I certainly agree with a lot of what you have said about the cheaper end of the 3D printer market. Machines similar to Maker-Bot are a waste of space.  However where our opinions differ is with the middle ground printers.  The really super duper high end printer are employed for the sorts of jobs you have discussed  (although I'm not sure how happy I would be at 35,000 feet above the Atlantic in a plane that had 3D printed parts)
 Where 3D printing is coming into it's own is in the hands of companies like Shapeways.  Their business model is genius.  They allow the customer to design the required parts (which fulfils the customers wants) and then makes the parts for him at a resonable price because the machines are not stood idle waiting on the next job.  The quality is good because they use good machines and quality material. They can then offer the customer the chance to sell his parts to other customers without needed to accumulate a inventory of parts because they are made to order.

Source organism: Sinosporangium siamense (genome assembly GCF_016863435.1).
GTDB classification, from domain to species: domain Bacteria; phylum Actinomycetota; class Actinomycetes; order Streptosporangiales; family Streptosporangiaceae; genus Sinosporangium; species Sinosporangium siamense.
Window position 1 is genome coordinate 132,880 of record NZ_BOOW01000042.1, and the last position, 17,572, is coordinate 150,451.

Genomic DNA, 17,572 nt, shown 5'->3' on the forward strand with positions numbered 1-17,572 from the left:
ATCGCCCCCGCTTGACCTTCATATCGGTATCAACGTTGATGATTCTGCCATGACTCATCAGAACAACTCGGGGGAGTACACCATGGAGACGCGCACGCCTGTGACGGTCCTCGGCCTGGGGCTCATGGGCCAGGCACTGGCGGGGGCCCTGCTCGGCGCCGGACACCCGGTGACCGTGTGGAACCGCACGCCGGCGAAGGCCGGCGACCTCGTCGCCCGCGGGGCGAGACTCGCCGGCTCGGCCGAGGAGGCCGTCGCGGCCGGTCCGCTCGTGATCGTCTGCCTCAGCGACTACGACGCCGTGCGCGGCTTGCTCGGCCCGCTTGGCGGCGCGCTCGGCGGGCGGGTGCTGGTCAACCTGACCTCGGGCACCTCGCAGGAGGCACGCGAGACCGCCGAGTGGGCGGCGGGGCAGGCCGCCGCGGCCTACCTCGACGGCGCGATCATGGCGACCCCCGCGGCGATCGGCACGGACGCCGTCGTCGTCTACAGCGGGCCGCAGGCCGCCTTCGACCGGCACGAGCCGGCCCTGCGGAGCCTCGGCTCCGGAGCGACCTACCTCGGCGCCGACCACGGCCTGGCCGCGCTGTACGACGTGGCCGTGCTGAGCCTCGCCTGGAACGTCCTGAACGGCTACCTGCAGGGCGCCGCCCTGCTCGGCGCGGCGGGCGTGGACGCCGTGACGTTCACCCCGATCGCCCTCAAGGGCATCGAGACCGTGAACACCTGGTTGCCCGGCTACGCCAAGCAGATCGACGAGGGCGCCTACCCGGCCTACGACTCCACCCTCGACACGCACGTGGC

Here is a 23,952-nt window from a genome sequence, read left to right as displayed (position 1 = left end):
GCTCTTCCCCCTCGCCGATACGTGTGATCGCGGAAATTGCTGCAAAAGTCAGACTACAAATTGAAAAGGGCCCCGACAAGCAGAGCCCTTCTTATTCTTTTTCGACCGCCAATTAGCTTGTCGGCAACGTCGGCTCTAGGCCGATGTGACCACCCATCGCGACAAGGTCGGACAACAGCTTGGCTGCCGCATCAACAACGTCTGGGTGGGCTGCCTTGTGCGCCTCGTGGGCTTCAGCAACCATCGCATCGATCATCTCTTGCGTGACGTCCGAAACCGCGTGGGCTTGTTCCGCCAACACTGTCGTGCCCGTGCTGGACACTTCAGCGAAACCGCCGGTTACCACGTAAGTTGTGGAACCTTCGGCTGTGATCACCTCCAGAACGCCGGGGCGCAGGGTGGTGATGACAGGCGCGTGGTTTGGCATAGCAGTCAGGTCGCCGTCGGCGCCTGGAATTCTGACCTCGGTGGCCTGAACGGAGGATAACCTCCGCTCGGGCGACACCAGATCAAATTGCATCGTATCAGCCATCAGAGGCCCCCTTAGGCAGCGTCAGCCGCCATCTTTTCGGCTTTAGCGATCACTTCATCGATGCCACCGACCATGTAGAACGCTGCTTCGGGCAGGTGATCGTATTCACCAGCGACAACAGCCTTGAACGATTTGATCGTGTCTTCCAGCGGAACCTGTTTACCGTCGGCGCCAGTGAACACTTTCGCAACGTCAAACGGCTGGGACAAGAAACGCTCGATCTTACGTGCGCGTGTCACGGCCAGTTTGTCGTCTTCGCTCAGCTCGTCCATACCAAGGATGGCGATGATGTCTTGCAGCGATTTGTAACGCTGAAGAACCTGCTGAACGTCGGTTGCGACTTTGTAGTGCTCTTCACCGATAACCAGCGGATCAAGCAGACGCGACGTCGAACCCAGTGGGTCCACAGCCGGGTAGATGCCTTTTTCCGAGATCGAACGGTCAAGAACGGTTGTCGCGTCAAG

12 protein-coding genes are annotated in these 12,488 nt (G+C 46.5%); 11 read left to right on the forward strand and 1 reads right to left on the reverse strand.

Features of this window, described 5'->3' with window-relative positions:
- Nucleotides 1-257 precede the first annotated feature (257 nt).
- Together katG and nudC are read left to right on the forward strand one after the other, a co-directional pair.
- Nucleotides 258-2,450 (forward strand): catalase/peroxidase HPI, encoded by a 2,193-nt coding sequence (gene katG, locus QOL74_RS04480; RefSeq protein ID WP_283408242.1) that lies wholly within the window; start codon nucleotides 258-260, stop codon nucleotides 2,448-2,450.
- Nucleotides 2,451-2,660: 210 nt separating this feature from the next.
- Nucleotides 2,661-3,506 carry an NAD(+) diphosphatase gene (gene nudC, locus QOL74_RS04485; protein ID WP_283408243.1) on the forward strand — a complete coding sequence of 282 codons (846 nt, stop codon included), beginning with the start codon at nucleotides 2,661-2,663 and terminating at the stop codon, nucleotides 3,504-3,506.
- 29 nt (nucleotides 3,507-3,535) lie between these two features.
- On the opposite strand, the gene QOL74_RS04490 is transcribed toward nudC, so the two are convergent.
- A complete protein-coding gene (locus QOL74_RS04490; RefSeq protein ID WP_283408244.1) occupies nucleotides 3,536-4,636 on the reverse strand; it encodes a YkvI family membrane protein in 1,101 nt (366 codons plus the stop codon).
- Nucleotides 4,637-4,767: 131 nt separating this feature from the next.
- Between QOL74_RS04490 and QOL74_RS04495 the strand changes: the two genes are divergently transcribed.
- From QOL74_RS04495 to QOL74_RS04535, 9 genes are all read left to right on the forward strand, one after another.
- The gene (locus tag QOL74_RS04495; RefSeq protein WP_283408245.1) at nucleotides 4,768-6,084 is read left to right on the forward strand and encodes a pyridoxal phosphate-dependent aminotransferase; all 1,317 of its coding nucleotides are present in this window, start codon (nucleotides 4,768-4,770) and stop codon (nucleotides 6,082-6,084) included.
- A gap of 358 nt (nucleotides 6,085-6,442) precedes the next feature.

This a great example of how to use these developing technologies.
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Re: Food for thought?
« Reply #15 on: September 20, 2016, 07:59:15 pm »

Frightening isn't it - they'll be building Voiced Controlled model steam launches next!

Ian
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Colin Bishop

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Re: Food for thought?
« Reply #16 on: September 20, 2016, 09:18:20 pm »

With once through steam generators....

Colin
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derekwarner

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Re: Food for thought?
« Reply #17 on: September 20, 2016, 10:40:02 pm »

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Re: Food for thought?
« Reply #18 on: September 20, 2016, 11:51:42 pm »

... or even the emperor's new clothes?

flashtwo

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Re: Food for thought?
« Reply #19 on: September 21, 2016, 07:37:00 am »

Hi,

On the theme of predicting the future, look up a short story "A Logic Called Joe". If you can read the story first and then find out when it was first published - you'll be amazed!

Ian.

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Brian60

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Re: Food for thought?
« Reply #20 on: September 21, 2016, 08:06:08 pm »